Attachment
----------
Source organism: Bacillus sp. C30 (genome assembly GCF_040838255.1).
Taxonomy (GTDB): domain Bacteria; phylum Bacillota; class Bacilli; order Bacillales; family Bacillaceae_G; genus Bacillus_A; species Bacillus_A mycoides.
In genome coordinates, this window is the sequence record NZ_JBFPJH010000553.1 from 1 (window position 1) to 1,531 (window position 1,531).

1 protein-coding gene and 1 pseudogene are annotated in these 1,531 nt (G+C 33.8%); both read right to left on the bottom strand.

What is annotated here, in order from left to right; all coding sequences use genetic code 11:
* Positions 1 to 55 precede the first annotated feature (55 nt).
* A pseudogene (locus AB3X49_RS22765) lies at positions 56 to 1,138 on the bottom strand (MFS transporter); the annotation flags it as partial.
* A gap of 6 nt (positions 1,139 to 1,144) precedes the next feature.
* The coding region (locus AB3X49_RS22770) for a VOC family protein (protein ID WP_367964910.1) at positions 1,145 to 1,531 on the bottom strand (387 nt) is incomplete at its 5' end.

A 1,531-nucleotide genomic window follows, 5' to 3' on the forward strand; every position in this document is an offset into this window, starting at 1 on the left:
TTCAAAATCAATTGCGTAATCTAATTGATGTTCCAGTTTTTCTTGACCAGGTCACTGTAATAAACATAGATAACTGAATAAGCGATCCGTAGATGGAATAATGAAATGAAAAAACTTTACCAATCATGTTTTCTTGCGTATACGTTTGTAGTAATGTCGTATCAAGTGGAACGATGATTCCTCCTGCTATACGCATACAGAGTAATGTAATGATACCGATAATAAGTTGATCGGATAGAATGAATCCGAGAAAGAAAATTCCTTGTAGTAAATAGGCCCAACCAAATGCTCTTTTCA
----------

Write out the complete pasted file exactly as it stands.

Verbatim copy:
Source organism: Bacillus sp. C30 (genome assembly GCF_040838255.1).
Taxonomy (GTDB): domain Bacteria; phylum Bacillota; class Bacilli; order Bacillales; family Bacillaceae_G; genus Bacillus_A; species Bacillus_A mycoides.
In genome coordinates, this window is the sequence record NZ_JBFPJH010000553.1 from 1 (window position 1) to 1,531 (window position 1,531).

1 protein-coding gene and 1 pseudogene are annotated in these 1,531 nt (G+C 33.8%); both read right to left on the bottom strand.

What is annotated here, in order from left to right; all coding sequences use genetic code 11:
* Positions 1 to 55 precede the first annotated feature (55 nt).
* A pseudogene (locus AB3X49_RS22765) lies at positions 56 to 1,138 on the bottom strand (MFS transporter); the annotation flags it as partial.
* A gap of 6 nt (positions 1,139 to 1,144) precedes the next feature.
* The coding region (locus AB3X49_RS22770) for a VOC family protein (protein ID WP_367964910.1) at positions 1,145 to 1,531 on the bottom strand (387 nt) is incomplete at its 5' end.

A 1,531-nucleotide genomic window follows, 5' to 3' on the forward strand; every position in this document is an offset into this window, starting at 1 on the left:
TTCAAAATCAATTGCGTAATCTAATTGATGTTCCAGTTTTTCTTGACCAGGTCACTGTAATAAACATAGATAACTGAATAAGCGATCCGTAGATGGAATAATGAAATGAAAAAACTTTACCAATCATGTTTTCTTGCGTATACGTTTGTAGTAATGTCGTATCAAGTGGAACGATGATTCCTCCTGCTATACGCATACAGAGTAATGTAATGATACCGATAATAAGTTGATCGGATAGAATGAATCCGAGAAAGAAAATTCCTTGTAGTAAATAGGCCCAACCAAATGCTCTTTTCA